Synopses & Reviews
history is what it is. it knows what it did.
bad dog. bad blood. bad day to be a boy
color of a July well spent. but here, not earth
not heaven, we can’t recall our white shirts
turned ruby gowns. here, there’s no language
for officer or law, no color to call white.
if snow fell, it’d fall black. please, don’t call
us dead, call us alive someplace better.
we say our own names when we pray.
we go out for sweets & come back.
— from “summer, somewhere”
Award-winning poet Danez Smith is a groundbreaking force, celebrated for deft lyrics, urgent subjects, and performative power. Don’t Call Us Dead opens with a heartrending sequence that imagines an afterlife for black men shot by police, a place where suspicion, violence, and grief are forgotten and replaced with the safety, love, and longevity they deserved here on earth. Smith turns then to desire, mortality — the dangers experienced in skin, body, and blood — and a diagnosis of HIV positive. “some of us are killed / in pieces,” Smith writes, “some of us all at once.” Don’t Call Us Dead is an astonishing collection, one that confronts America where every day is too often a funeral and not often enough a miracle.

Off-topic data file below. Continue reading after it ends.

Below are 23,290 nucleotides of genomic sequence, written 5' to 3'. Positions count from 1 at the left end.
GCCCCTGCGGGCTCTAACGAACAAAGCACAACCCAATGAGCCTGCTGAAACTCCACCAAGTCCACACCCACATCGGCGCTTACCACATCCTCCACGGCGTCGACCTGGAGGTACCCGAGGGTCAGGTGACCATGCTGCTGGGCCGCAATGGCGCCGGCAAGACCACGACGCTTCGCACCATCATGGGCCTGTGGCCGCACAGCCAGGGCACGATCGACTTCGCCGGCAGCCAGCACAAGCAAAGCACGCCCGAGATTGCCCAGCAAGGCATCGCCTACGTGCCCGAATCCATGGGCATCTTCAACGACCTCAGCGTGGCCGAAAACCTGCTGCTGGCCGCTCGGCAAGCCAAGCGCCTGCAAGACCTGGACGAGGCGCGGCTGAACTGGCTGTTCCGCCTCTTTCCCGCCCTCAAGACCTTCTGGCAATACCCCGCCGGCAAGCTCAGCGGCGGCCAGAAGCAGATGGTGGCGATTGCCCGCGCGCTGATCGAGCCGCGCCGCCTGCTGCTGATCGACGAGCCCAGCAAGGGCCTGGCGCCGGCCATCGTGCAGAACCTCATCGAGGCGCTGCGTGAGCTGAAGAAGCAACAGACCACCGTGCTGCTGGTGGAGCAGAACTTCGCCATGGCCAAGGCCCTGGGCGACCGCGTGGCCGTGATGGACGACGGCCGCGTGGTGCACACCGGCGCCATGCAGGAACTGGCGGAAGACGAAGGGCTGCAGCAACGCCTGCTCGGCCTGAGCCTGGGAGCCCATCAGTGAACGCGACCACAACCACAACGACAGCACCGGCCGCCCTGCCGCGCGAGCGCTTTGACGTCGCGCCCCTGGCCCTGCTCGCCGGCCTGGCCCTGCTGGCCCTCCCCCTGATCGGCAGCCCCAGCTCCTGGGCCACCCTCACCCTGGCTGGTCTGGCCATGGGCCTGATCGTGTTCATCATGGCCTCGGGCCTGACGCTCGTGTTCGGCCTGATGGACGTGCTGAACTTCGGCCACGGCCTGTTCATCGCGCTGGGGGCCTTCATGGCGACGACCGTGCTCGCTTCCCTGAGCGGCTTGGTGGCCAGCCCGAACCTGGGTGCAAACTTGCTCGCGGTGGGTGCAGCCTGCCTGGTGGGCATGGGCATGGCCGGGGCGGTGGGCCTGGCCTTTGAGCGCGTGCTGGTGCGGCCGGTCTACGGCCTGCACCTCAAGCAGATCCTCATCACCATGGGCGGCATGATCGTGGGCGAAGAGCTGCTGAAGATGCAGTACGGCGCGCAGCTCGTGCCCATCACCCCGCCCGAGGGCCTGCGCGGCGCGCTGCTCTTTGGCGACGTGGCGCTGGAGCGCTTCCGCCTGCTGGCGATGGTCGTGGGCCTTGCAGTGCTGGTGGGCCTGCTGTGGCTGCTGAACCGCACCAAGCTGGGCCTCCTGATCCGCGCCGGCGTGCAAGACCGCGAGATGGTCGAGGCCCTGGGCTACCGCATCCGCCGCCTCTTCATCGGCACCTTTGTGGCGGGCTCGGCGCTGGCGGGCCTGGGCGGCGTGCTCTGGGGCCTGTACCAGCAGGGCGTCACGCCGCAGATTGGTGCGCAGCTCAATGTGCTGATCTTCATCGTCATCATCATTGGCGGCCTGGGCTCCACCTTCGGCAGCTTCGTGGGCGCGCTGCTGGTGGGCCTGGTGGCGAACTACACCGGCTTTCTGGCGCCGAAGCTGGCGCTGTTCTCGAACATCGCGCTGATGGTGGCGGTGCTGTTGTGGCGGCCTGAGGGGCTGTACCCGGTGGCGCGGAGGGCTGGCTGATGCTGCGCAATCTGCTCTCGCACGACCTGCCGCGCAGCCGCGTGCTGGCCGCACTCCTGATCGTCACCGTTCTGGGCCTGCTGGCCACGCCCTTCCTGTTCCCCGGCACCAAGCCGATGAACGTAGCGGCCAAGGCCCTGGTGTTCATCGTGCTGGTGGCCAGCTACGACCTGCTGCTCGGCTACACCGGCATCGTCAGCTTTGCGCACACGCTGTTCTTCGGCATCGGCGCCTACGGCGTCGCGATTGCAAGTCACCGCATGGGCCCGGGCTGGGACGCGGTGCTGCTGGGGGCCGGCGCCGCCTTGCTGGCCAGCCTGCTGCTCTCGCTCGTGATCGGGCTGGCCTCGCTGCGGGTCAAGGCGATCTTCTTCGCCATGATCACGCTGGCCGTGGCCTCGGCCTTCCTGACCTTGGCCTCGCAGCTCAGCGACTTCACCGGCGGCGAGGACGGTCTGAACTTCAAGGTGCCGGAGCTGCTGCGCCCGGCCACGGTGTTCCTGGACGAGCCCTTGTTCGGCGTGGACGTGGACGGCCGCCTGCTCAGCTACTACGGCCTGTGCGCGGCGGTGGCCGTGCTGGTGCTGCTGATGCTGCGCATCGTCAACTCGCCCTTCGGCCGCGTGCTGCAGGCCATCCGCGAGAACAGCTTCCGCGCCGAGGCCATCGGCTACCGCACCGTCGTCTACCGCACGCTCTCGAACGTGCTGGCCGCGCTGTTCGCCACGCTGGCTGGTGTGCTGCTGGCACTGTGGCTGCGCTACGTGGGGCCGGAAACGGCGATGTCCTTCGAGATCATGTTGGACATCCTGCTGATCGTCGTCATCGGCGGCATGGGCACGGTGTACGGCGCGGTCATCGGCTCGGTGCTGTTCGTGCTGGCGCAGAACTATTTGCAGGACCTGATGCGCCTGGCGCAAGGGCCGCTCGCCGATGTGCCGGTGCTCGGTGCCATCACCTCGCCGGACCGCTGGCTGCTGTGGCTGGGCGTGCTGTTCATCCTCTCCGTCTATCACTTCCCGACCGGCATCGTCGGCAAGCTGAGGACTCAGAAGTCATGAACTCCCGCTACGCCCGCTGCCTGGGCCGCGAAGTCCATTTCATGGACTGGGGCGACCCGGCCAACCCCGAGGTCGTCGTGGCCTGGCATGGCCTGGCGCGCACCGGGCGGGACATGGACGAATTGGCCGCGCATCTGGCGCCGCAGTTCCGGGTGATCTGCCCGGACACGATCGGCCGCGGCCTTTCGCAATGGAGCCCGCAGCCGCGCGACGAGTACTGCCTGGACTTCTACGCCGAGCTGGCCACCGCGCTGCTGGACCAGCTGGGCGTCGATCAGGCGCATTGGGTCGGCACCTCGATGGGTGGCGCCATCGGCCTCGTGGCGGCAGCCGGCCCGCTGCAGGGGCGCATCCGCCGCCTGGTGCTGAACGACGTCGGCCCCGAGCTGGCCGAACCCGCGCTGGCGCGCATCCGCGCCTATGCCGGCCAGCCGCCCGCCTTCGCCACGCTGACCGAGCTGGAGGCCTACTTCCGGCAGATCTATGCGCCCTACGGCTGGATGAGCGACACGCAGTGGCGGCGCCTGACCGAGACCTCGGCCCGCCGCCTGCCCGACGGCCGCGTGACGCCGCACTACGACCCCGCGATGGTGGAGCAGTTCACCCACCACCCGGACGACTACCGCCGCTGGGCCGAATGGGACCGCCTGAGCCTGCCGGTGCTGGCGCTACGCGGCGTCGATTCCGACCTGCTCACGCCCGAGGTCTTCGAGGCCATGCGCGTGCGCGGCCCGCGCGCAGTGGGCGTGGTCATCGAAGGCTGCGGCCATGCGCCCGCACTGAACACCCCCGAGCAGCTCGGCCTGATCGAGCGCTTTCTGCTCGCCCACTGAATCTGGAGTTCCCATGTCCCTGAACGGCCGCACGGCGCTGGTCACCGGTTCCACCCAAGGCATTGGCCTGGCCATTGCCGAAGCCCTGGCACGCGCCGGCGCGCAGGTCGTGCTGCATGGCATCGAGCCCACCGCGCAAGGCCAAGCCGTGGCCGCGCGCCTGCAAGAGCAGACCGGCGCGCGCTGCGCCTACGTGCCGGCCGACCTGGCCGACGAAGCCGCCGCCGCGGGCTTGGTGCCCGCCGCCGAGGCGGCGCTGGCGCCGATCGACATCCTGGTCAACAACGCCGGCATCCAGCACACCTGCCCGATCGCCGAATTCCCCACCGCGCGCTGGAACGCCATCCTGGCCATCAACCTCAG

“Don’t Call Us Dead gives me a dose of hope at a time when such a thing feels hard to come by. This is a mighty work, and a tremendous offering.” Tracy K. Smith
“Part indelible elegy, part glorious love song to ‘those brown folks who make / up the nation of my heart,’ Smith’s powerhouse collection is lush with luminous imagery....Incandescent, indispensable, and, yes, nothing short of a miracle.” Booklist (Starred Review)
“...Smith makes of joy — of the expression of joy — both a tool for survival and a form of resistance.” Carl Phillips, Poetry Foundation
“With humanity and heart, Smith contemplates the assaults on a black, male body in America — police brutality, violence, and AIDS, and the resulting culture of danger, suspicion, grief, psychological pain, and resistance.” BuzzFeed
“Smith activates a spectrum of emotions in material that could justifiably remain tragic, bringing pathos and several senses of humor.” The Nation
About the Author
Danez Smith is the author of [insert] boy, winner of the Lambda Literary Award for Gay Poetry and the Kate Tufts Discovery Award. Smith has received fellowships from the National Endowment for the Arts and the Poetry Foundation, and lives in Minneapolis.